We all have a way of doing things that for us feels right. Often we can’t understand why anyone would consider doing things differently. We can easily build a case as to why our way is the “right” way. As well, doing things any other way can feel uncomfortable. It can even make us feel a bit insecure.
We all know there are many, many “right” ways of doing things. When it comes to stepping back and allowing someone else to do something their way though, suddenly there’s only one right way and it’s our way. Does that sound familiar? Often our immediate response is to tell the other person they’re doing it wrong. We want to step in and do it our way, which makes much more sense to us. What happens in a marriage when we always insist on doing things our way?
If you’re the person who is being told your way is “wrong” most of us take it personally and feel criticized or sometimes, ridiculed. If one of the ingredients of a strong, healthy marriage is to accept and love our partners for who they are, we definitely don’t feel loved and accepted when we’re continually told our way of doing things is wrong. The message we get is: “I’d love you more if you did things my way”. That feeling builds and often moves on to resentment or makes us feel defensive. It can change the climate of the relationship, dramatically.
When it came to the kids, I have to admit, I felt my way of doing things was the “right” way. After all I had the educational background around child development and as I’m a woman, I naturally knew more. That attitude just got us into trouble. I know my husband often felt he just couldn’t do anything right. One day I woke up and decided to just let go of some of things I was complaining about. A voice in my head told me our relationship was far more important.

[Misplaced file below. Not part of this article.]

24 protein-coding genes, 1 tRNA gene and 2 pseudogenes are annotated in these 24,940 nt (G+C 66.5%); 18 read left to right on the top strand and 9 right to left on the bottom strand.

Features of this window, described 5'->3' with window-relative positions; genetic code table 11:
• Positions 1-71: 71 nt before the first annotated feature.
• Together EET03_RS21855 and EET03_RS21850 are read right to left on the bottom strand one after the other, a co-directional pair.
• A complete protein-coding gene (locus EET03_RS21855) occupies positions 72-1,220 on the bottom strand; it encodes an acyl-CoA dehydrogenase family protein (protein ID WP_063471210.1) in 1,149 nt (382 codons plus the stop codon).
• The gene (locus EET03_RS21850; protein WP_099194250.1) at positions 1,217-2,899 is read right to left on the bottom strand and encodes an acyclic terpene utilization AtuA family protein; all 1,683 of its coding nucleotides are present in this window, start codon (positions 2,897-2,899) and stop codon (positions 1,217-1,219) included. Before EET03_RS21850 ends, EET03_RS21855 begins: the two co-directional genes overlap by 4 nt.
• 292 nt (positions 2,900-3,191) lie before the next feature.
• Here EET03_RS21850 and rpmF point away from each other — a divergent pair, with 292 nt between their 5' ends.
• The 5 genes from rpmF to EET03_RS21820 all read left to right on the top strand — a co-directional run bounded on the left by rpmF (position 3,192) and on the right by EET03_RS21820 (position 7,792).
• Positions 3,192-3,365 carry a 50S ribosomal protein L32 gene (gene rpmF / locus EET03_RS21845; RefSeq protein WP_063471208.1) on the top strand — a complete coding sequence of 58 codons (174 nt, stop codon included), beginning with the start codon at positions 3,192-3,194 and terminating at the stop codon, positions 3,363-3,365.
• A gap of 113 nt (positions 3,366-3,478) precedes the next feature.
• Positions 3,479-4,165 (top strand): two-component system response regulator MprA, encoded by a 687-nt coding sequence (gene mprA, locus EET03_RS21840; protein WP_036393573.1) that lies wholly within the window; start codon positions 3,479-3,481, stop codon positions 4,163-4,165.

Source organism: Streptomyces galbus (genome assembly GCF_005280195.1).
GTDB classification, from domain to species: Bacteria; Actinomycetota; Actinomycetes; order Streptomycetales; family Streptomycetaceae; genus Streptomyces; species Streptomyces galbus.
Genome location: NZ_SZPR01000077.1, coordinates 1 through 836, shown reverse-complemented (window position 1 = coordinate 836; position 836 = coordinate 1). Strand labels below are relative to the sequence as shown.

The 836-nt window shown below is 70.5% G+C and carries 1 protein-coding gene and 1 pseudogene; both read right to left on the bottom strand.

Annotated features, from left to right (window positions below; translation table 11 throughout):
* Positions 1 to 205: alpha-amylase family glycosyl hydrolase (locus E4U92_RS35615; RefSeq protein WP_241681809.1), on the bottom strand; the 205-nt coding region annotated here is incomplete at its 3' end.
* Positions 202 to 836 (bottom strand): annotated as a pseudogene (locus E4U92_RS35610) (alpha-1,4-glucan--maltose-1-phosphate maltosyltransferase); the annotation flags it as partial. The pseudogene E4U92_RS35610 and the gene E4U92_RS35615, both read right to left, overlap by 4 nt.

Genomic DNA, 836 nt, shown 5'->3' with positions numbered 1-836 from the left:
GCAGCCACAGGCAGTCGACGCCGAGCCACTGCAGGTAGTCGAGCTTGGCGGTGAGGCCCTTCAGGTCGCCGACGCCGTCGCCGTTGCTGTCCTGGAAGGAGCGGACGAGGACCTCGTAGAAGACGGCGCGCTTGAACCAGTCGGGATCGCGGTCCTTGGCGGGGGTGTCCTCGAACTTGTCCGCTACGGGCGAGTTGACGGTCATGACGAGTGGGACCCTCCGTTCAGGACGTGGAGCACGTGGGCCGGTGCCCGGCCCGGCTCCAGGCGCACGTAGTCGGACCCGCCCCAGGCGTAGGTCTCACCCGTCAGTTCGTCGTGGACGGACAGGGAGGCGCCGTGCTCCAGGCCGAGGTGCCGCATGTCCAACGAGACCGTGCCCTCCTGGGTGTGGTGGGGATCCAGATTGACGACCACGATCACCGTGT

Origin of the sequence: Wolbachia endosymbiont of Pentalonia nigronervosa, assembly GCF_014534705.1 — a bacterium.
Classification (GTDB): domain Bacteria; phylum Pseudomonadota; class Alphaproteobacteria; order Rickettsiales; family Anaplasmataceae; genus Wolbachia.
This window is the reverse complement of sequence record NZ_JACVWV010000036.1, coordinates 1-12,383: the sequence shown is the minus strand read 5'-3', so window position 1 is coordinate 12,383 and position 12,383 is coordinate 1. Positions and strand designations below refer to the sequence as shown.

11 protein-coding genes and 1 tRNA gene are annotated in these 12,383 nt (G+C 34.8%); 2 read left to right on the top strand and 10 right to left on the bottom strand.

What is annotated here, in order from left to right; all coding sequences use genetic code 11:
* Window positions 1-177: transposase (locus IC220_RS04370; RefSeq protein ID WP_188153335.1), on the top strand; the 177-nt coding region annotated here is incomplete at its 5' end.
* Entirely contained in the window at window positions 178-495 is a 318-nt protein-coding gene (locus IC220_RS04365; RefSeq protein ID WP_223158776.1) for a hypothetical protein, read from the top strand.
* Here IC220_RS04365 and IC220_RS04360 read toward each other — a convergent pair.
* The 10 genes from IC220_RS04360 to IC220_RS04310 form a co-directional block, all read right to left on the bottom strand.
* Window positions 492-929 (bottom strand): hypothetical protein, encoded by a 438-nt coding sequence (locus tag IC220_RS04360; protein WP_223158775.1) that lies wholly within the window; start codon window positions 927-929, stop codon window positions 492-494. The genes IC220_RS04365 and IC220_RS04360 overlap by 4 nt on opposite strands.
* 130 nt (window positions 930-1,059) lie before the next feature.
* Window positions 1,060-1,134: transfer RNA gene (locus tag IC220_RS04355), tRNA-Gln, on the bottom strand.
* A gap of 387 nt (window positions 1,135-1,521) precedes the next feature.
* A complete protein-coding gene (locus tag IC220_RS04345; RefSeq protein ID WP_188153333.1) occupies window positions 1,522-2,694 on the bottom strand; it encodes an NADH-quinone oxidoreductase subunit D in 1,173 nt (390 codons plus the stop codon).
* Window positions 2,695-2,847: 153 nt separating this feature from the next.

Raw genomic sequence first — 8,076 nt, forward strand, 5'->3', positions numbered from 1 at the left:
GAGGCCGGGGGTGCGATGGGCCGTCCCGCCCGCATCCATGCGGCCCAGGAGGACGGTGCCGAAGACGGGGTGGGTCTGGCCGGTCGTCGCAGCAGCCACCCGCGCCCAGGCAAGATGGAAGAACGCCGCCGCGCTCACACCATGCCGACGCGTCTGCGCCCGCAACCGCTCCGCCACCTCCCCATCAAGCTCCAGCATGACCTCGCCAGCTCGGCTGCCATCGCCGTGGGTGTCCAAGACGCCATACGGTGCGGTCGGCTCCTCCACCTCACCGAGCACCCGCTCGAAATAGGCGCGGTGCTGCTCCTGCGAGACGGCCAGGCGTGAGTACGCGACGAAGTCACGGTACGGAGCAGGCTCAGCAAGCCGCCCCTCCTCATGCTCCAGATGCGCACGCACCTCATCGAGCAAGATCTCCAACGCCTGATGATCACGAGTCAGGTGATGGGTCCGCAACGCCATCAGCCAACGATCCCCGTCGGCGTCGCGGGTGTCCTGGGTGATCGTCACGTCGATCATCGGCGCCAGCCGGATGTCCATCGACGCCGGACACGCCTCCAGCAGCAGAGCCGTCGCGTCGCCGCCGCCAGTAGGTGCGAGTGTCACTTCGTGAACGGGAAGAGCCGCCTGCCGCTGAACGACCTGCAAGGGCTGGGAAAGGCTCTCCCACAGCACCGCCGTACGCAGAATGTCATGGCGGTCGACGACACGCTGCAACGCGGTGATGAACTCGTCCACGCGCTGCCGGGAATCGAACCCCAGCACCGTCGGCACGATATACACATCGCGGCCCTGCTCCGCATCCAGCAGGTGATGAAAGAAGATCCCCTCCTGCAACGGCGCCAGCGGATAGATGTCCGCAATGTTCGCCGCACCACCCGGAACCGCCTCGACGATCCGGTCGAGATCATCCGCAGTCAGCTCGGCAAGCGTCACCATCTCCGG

I’ll give you an example of something I decided to let go of. My husband likes junk food and in my opinion he eats too much of it. When he took the kids out on his own, they would often come home with a very sugary drink or some kind of junk food, or they had again just been to McDonald’s. It bothered me a lot because it wasn’t aligned with how I felt we should all be eating. Why did I let go of something so important? As I was the one making all the meals, and providing the between meal snacks during the week while my husband was at work, I was confident that most of the time, our kids were eating very well and the food they ate on the weekends, in the long term wasn’t going to hurt them. Our kids are now in their mid twenties and both have a very healthy diet. They both in fact seldom eat food that is bad for them.
I remember observing a couple with their young child once, in their home. The mom had very definite ideas around parenting and the dad’s approach was quite different. I remember watching the dad playing with his three year old son on his knee. He was bouncing him around and his young son clearly loved every minute of it. The mom was angry because she thought her husband was being too rough and it just wasn’t right, in her opinion. I pointed out that the interaction was healthy and fun and completely appropriate. It helped to bond the two of them. I later learned that virtually everything the dad did with their son prompted a disapproving response from his wife. This was having a profound effect on their crumbling marriage. I coached her around letting go of wanting control all the time. Some things are worth standing firm on, but many are just not worth the risk to your marriage. Our kids want us to be happy together. It’s what gives them their sense of safety and security.